Nasher News recently posted a video interview with translator-scholar Marilyn Booth, conducted during this year’s Emirates LitFest:
In it, Booth was asked about the challenges of translation. While noting that the challenges changed from book to book, she said: “Creating a balance between leaving the book in the translation and, on the other hand, creating a new book in the new language. It’s always a difficult balance.”
When it comes to the particularity of expressions, she said, “Often being literal — or almost literal — is the best way to do it. So I try to let the Arabic guide me. I’m also a translator who often leaves quite a lot of Arabic in the text, and I have to come up with ways of explaining that but without being heavy about it.”
When asked about the main issues surrounding Arabic literary translation, she noted three. The first was focused on the craft of translation: “I think sometimes translators don’t pay enough attention to the artistic aspect of the work, to the author or the narrator’s voice, the voice of the book.”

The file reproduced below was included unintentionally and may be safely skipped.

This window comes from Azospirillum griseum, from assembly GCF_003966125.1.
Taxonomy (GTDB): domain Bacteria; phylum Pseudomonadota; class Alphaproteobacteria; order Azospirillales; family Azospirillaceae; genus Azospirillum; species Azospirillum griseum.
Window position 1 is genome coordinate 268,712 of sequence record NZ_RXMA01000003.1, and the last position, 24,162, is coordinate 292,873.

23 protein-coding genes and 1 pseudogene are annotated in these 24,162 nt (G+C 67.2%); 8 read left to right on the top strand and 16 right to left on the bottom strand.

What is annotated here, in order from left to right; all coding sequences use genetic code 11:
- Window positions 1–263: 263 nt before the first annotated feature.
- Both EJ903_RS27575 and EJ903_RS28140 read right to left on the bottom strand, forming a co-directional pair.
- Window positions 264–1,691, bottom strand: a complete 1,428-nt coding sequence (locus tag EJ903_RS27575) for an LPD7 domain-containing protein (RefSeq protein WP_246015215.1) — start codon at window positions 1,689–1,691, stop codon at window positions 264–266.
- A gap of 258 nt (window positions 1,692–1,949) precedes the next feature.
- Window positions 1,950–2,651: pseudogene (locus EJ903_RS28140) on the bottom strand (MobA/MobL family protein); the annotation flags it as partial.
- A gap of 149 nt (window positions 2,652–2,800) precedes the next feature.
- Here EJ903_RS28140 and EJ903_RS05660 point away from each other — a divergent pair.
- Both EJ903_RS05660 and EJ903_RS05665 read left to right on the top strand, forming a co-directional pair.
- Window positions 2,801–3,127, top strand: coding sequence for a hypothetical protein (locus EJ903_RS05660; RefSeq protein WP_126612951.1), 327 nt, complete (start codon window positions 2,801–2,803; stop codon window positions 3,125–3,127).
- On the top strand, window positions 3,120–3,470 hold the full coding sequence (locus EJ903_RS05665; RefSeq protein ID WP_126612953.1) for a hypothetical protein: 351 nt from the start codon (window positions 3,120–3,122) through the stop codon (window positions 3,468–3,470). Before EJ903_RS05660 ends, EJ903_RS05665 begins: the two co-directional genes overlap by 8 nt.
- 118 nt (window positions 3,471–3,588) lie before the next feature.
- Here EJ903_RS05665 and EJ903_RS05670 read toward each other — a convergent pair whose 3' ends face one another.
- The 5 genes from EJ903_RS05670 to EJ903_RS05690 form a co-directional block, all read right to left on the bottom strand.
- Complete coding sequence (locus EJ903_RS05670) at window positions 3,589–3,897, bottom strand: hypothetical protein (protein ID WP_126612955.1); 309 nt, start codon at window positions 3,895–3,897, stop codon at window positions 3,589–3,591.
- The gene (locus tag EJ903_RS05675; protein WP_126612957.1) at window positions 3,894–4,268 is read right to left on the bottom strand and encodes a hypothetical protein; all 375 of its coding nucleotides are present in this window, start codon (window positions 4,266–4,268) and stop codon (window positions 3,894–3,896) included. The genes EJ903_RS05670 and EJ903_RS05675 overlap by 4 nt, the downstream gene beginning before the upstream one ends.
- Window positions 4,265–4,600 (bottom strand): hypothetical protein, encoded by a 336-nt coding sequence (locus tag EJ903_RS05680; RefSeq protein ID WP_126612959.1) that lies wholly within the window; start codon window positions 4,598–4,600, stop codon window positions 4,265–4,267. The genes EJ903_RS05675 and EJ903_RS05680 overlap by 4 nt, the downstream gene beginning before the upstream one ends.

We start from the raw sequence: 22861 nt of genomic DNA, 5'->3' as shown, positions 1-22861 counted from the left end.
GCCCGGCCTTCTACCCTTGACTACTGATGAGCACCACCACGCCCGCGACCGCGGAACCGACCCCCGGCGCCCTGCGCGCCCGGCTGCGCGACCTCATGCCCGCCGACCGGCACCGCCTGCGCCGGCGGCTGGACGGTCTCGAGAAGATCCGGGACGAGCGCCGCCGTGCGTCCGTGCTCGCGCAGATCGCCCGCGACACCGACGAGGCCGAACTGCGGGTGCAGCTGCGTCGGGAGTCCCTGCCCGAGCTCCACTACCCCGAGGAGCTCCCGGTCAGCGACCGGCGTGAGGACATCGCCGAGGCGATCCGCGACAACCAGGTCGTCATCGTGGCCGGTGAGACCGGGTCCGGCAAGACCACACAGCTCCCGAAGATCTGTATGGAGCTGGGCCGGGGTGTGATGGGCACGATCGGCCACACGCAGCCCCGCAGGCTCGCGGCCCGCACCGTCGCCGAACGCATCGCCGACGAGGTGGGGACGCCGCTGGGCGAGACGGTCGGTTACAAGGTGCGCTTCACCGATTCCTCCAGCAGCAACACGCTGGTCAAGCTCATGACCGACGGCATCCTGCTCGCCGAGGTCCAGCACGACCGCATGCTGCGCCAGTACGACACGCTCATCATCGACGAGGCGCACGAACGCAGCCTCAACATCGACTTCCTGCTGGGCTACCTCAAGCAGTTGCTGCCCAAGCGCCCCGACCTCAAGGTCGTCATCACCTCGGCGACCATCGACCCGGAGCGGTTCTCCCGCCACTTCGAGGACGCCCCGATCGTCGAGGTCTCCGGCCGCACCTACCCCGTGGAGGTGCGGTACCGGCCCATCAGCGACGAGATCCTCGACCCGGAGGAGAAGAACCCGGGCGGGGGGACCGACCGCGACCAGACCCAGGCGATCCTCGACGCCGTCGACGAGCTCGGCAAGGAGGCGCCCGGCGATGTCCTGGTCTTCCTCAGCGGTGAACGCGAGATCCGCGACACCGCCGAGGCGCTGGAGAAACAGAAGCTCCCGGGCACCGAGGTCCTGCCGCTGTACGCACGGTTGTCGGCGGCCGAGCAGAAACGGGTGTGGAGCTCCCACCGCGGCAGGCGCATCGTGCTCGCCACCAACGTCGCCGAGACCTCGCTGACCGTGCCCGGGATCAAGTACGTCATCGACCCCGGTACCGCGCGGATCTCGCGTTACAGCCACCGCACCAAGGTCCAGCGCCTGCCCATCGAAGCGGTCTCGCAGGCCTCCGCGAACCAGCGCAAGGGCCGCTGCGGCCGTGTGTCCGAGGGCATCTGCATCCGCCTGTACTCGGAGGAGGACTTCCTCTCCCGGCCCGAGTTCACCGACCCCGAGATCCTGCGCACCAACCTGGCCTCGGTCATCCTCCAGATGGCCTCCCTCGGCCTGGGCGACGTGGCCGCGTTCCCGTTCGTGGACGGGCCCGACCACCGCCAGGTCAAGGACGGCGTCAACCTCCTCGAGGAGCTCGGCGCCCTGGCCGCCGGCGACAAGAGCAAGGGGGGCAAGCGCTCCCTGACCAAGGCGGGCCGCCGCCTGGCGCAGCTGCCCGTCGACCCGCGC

The second was funding. She noted that many publishers are reluctant to take on translations, because of the additional cost. This is particularly true of languages without a dedicated translation fund. “I think there need to be new ways to fund translation,” she said, while noting, “I’m not sure what those ways are.”
When asked what she was working on, translation-wise, she mentioned her translation of Hoda Barakat’s International Prize for Arabic Fiction-winning Bareed al-Layl (scheduled for a February 2021 release as Voices of the Lost) and on Jokha al-Harthi’s Narinja, or Bitter Orange. An excerpt of that novel is available, in Booth’s translation, at Words Without Borders.
The Nasher News channel also has an earlier video-interview with Saudi novelist Badriya al-Bishr Australian-Lebanese chef Greg Malouf.
arabic is very important
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